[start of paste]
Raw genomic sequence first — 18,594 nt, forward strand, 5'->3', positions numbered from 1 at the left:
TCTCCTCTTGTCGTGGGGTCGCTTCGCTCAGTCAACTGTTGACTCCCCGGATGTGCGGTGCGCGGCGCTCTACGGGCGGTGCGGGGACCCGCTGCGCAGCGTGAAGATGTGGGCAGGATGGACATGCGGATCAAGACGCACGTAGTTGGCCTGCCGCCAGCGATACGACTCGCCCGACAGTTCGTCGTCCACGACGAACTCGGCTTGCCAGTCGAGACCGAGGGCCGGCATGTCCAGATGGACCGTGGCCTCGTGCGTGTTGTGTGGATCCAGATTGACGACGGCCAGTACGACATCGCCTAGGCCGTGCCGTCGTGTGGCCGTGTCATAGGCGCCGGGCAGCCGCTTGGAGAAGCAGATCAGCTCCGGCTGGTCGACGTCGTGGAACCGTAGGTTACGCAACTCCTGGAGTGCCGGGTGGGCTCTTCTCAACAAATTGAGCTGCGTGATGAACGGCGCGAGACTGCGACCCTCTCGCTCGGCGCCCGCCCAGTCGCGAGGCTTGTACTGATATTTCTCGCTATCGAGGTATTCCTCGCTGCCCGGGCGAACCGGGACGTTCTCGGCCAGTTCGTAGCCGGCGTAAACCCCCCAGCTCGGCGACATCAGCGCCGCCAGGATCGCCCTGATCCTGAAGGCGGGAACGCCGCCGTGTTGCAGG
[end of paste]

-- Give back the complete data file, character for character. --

Raw genomic sequence first — 18,594 nt, forward strand, 5'->3', positions numbered from 1 at the left:
TCTCCTCTTGTCGTGGGGTCGCTTCGCTCAGTCAACTGTTGACTCCCCGGATGTGCGGTGCGCGGCGCTCTACGGGCGGTGCGGGGACCCGCTGCGCAGCGTGAAGATGTGGGCAGGATGGACATGCGGATCAAGACGCACGTAGTTGGCCTGCCGCCAGCGATACGACTCGCCCGACAGTTCGTCGTCCACGACGAACTCGGCTTGCCAGTCGAGACCGAGGGCCGGCATGTCCAGATGGACCGTGGCCTCGTGCGTGTTGTGTGGATCCAGATTGACGACGGCCAGTACGACATCGCCTAGGCCGTGCCGTCGTGTGGCCGTGTCATAGGCGCCGGGCAGCCGCTTGGAGAAGCAGATCAGCTCCGGCTGGTCGACGTCGTGGAACCGTAGGTTACGCAACTCCTGGAGTGCCGGGTGGGCTCTTCTCAACAAATTGAGCTGCGTGATGAACGGCGCGAGACTGCGACCCTCTCGCTCGGCGCCCGCCCAGTCGCGAGGCTTGTACTGATATTTCTCGCTATCGAGGTATTCCTCGCTGCCCGGGCGAACCGGGACGTTCTCGGCCAGTTCGTAGCCGGCGTAAACCCCCCAGCTCGGCGACATCAGCGCCGCCAGGATCGCCCTGATCCTGAAGGCGGGAACGCCGCCGTGTTGCAGG